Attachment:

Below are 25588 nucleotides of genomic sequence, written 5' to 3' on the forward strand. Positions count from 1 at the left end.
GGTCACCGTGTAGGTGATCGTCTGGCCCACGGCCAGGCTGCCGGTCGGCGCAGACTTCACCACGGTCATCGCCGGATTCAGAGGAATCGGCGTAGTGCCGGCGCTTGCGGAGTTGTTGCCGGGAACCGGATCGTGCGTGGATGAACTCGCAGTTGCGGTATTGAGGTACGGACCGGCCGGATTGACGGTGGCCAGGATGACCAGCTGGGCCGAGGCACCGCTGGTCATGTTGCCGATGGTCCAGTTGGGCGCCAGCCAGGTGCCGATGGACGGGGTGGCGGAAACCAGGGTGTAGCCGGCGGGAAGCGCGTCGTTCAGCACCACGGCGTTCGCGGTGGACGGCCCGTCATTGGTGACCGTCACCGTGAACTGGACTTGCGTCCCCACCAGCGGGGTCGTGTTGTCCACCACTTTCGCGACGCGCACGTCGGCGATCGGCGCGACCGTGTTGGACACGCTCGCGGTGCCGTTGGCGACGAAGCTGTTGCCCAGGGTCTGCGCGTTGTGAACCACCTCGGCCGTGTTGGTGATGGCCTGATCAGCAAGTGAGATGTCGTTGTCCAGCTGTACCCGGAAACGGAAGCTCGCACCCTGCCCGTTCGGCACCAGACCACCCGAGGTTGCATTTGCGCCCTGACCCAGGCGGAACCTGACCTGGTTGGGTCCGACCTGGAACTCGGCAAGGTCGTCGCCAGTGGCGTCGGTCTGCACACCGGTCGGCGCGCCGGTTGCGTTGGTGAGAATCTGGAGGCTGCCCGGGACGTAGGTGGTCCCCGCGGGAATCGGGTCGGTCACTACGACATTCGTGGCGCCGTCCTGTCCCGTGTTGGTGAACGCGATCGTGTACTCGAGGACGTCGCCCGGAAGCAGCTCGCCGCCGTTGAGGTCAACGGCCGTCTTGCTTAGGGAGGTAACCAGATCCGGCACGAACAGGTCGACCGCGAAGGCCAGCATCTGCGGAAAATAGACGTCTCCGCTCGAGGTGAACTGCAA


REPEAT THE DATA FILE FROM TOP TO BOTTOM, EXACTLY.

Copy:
Below are 25588 nucleotides of genomic sequence, written 5' to 3' on the forward strand. Positions count from 1 at the left end.
GGTCACCGTGTAGGTGATCGTCTGGCCCACGGCCAGGCTGCCGGTCGGCGCAGACTTCACCACGGTCATCGCCGGATTCAGAGGAATCGGCGTAGTGCCGGCGCTTGCGGAGTTGTTGCCGGGAACCGGATCGTGCGTGGATGAACTCGCAGTTGCGGTATTGAGGTACGGACCGGCCGGATTGACGGTGGCCAGGATGACCAGCTGGGCCGAGGCACCGCTGGTCATGTTGCCGATGGTCCAGTTGGGCGCCAGCCAGGTGCCGATGGACGGGGTGGCGGAAACCAGGGTGTAGCCGGCGGGAAGCGCGTCGTTCAGCACCACGGCGTTCGCGGTGGACGGCCCGTCATTGGTGACCGTCACCGTGAACTGGACTTGCGTCCCCACCAGCGGGGTCGTGTTGTCCACCACTTTCGCGACGCGCACGTCGGCGATCGGCGCGACCGTGTTGGACACGCTCGCGGTGCCGTTGGCGACGAAGCTGTTGCCCAGGGTCTGCGCGTTGTGAACCACCTCGGCCGTGTTGGTGATGGCCTGATCAGCAAGTGAGATGTCGTTGTCCAGCTGTACCCGGAAACGGAAGCTCGCACCCTGCCCGTTCGGCACCAGACCACCCGAGGTTGCATTTGCGCCCTGACCCAGGCGGAACCTGACCTGGTTGGGTCCGACCTGGAACTCGGCAAGGTCGTCGCCAGTGGCGTCGGTCTGCACACCGGTCGGCGCGCCGGTTGCGTTGGTGAGAATCTGGAGGCTGCCCGGGACGTAGGTGGTCCCCGCGGGAATCGGGTCGGTCACTACGACATTCGTGGCGCCGTCCTGTCCCGTGTTGGTGAACGCGATCGTGTACTCGAGGACGTCGCCCGGAAGCAGCTCGCCGCCGTTGAGGTCAACGGCCGTCTTGCTTAGGGAGGTAACCAGATCCGGCACGAACAGGTCGACCGCGAAGGCCAGCATCTGCGGAAAATAGACGTCTCCGCTCGAGGTGAACTGCAA